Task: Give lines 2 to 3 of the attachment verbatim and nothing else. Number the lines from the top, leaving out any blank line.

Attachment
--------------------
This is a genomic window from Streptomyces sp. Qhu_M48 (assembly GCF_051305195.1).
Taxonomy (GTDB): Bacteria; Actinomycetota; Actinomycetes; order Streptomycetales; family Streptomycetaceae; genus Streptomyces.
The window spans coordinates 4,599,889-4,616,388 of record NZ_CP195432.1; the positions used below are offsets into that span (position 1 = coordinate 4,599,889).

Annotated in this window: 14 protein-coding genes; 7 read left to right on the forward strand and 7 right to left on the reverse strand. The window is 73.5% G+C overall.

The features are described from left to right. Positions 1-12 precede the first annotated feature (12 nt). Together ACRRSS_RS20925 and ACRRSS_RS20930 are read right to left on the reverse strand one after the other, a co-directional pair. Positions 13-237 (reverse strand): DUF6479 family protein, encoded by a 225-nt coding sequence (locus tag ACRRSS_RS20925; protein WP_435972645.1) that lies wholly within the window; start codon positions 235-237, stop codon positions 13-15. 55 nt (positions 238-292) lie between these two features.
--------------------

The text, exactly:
Taxonomy (GTDB): Bacteria; Actinomycetota; Actinomycetes; order Streptomycetales; family Streptomycetaceae; genus Streptomyces.
The window spans coordinates 4,599,889-4,616,388 of record NZ_CP195432.1; the positions used below are offsets into that span (position 1 = coordinate 4,599,889).